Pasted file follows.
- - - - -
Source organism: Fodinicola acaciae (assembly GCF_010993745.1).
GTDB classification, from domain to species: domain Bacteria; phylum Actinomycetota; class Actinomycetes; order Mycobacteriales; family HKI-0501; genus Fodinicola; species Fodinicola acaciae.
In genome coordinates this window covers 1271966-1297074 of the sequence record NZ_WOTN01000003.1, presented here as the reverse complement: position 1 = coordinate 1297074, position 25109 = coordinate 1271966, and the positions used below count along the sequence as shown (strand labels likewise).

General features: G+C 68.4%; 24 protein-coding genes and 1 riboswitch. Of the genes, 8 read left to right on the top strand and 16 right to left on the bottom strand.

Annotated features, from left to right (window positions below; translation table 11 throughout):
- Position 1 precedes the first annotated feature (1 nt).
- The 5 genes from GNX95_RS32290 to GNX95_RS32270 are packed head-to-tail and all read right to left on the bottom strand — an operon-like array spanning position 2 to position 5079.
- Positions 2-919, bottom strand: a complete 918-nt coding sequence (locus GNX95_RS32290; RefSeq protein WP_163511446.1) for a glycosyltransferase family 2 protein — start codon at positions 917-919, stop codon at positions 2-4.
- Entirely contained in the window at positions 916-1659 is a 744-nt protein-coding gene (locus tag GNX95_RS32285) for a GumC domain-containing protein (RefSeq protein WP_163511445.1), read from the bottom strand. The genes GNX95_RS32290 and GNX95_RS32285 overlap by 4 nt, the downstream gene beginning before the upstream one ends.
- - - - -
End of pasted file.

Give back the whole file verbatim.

Source organism: Fodinicola acaciae (assembly GCF_010993745.1).
GTDB classification, from domain to species: domain Bacteria; phylum Actinomycetota; class Actinomycetes; order Mycobacteriales; family HKI-0501; genus Fodinicola; species Fodinicola acaciae.
In genome coordinates this window covers 1271966-1297074 of the sequence record NZ_WOTN01000003.1, presented here as the reverse complement: position 1 = coordinate 1297074, position 25109 = coordinate 1271966, and the positions used below count along the sequence as shown (strand labels likewise).

General features: G+C 68.4%; 24 protein-coding genes and 1 riboswitch. Of the genes, 8 read left to right on the top strand and 16 right to left on the bottom strand.

Annotated features, from left to right (window positions below; translation table 11 throughout):
- Position 1 precedes the first annotated feature (1 nt).
- The 5 genes from GNX95_RS32290 to GNX95_RS32270 are packed head-to-tail and all read right to left on the bottom strand — an operon-like array spanning position 2 to position 5079.
- Positions 2-919, bottom strand: a complete 918-nt coding sequence (locus GNX95_RS32290; RefSeq protein WP_163511446.1) for a glycosyltransferase family 2 protein — start codon at positions 917-919, stop codon at positions 2-4.
- Entirely contained in the window at positions 916-1659 is a 744-nt protein-coding gene (locus tag GNX95_RS32285) for a GumC domain-containing protein (RefSeq protein WP_163511445.1), read from the bottom strand. The genes GNX95_RS32290 and GNX95_RS32285 overlap by 4 nt, the downstream gene beginning before the upstream one ends.